STARS: Debra Winger, Tracy Letts, Melora Walters, Aidan Gillen
DIRECTOR: Azazel Jacobs
How many times can you lie to your spouse and get away with it? Indefinitely, apparently (or nearly the length of an entire movie), when both partners are doing it in the casually absent-minded way of those who've settled into the comfortable but dispassionate rut that all long-term relationships seem to be subject to at one point or another. The Lovers, then, could have aptly been titled The Liars. The Lovers is a good title, though, because it implies the irony of the situation.
Mary (Debra Winger) and Michael (Tracy Letts) are a mid-life couple who are cheating on each other. Michael's muse is Lucy (Melora Walters), a children's ballet teacher. Mary's new squeeze is Robert (Aidan Gillen), a younger, aspiring writer. Both Mary and Michael are under pressure from their lovers to end their spousal relationship. The tension builds, often in subtle comic fashion, as neither of them are quite up to the task of following through. But their college student son and his girlfriend will be coming home for a visit, and each of them plans to drop the bombshell on the other right after the kids leave. Then a funny thing happens. Out of the blue, Michael and Mary start getting randy with one another again. It's that everything-old-is-new-again thing, brought about by that everything-new-gets-old-again thing. OMG--now they're cheating on their lovers with each other! There's your story complication, and we are half grinning, half cringing for the remainder.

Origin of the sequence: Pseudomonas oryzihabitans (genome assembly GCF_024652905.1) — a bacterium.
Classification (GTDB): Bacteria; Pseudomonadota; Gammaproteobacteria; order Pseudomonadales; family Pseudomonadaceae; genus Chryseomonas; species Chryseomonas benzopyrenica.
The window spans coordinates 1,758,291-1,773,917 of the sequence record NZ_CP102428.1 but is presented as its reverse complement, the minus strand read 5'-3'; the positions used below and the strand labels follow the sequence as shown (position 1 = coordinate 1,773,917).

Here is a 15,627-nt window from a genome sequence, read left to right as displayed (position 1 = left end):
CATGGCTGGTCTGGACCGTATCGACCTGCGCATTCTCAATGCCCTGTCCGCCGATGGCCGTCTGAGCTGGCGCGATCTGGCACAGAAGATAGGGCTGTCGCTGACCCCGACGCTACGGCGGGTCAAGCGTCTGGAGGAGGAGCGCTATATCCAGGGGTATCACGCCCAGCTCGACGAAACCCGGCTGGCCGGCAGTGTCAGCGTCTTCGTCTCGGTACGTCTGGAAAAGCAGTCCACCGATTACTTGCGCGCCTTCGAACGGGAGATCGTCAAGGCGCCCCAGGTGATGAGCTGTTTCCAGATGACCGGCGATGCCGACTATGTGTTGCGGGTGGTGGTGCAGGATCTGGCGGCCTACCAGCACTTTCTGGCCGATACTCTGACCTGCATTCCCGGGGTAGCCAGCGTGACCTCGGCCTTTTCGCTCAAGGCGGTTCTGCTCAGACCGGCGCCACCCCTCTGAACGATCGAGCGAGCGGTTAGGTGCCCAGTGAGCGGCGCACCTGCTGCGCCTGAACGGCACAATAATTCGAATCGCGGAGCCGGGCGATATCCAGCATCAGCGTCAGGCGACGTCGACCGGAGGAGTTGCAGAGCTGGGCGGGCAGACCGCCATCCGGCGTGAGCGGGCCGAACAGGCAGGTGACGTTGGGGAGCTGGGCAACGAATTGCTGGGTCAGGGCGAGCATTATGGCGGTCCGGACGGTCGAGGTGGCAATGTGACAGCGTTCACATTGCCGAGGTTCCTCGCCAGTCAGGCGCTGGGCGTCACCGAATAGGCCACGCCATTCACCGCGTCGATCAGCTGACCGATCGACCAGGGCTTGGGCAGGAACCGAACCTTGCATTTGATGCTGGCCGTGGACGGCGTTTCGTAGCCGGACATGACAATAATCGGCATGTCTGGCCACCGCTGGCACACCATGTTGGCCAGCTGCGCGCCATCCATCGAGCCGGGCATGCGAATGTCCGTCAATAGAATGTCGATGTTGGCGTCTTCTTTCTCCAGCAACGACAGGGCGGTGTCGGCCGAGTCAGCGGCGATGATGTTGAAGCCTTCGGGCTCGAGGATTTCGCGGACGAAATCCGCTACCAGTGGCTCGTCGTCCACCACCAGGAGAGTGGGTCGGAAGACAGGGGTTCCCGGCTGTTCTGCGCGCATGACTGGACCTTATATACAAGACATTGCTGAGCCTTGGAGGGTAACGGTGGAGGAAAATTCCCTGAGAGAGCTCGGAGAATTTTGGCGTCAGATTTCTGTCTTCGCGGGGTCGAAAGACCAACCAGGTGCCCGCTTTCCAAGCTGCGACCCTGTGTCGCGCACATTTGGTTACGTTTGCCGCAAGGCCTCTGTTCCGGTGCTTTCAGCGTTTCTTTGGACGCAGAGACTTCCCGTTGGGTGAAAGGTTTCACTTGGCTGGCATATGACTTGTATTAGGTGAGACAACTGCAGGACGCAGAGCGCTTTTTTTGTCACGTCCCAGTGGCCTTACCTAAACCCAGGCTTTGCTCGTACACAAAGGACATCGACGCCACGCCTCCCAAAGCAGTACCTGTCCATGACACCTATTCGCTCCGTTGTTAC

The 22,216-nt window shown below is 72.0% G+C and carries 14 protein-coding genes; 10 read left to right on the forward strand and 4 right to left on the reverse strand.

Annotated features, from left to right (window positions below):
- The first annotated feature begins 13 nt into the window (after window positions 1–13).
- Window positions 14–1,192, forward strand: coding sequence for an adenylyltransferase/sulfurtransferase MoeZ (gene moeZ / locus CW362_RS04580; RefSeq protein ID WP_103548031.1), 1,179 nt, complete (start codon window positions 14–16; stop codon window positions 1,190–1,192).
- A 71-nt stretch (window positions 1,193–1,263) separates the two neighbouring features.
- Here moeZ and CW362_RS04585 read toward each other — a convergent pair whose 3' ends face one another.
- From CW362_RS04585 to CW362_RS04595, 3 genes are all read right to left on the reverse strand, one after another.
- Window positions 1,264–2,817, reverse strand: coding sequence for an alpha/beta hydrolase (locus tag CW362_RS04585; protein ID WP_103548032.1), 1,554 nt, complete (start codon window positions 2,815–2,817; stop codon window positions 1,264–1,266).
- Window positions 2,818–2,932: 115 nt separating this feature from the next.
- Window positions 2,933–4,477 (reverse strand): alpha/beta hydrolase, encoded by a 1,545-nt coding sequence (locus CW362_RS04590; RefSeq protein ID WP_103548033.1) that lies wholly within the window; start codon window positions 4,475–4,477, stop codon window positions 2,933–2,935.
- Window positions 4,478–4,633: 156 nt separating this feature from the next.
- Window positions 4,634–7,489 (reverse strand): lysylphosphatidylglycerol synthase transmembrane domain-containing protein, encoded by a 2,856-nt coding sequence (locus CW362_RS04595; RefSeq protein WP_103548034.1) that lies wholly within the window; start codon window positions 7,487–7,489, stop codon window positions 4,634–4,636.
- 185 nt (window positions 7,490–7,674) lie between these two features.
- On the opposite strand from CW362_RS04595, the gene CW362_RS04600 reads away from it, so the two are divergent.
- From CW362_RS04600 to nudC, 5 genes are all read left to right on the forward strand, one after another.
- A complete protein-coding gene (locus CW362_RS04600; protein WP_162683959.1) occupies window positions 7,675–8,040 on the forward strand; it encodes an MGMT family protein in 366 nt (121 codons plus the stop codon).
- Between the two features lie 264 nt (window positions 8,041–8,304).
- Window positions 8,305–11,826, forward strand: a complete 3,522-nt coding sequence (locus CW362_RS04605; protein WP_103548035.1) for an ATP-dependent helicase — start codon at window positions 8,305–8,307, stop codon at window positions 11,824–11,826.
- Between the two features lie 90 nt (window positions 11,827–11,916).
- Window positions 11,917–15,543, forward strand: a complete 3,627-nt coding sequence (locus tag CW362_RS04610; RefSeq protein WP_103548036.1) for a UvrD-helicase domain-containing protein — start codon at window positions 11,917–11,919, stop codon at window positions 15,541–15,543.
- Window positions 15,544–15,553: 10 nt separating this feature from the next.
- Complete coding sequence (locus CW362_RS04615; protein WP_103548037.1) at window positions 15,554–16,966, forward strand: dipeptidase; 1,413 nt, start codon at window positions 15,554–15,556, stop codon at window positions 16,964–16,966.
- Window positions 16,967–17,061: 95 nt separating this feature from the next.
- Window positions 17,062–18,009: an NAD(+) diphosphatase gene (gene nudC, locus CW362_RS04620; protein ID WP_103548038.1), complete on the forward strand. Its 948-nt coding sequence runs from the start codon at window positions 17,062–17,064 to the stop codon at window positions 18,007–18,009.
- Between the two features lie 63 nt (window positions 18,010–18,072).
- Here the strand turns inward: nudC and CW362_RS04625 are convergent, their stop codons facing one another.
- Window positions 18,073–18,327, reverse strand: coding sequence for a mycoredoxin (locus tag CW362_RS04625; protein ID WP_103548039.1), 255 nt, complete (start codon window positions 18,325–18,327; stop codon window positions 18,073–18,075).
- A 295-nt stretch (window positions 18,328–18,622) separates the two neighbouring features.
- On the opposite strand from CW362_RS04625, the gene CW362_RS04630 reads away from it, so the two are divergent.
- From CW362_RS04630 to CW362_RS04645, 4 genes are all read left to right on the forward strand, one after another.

Things are not this breezy all the way through. Michael and Mary's son (Tyler Ross) acts more like a five year-old throwing a temper tantrum than a young man who's been on his own in the world for a little while. His behavior stands as a ringing indictment of his upbringing, something else that his parents will ultimately have to reflect upon. It all comes to a head in the powerful climactic scene. Here's where Debra Winger, one of the best in the business, gets to shine.
Winger, at age 62 in real life, is still eminently doable, in my book. So it's not at all implausible that she, as Mary, would draw the attention of a younger man. Lucy and Robert are also attractive people. The oddball in this foursome is Michael. He is the epitome of nondescript, and borders on what Marlon Brando might refer to as a "big tub o' guts" (beaucoup points for you if you can name the Brando flick that comes from!) Why either Mary or Lucy would have been drawn to him in the first place is unclear. Was this an error in casting (Tracy Letts)? I thought so at first. Then I realized that when I am out and about, I see what appear to be mismatched couples all the time. Only THEY know what the attraction is, but if they are happy, more power to 'em.
The Lovers shows us the fickle frailty of the human heart, and why it's constantly tripping us up. It's saying things we already know to be true, but are too bound by convention to admit to one another... or to ourselves.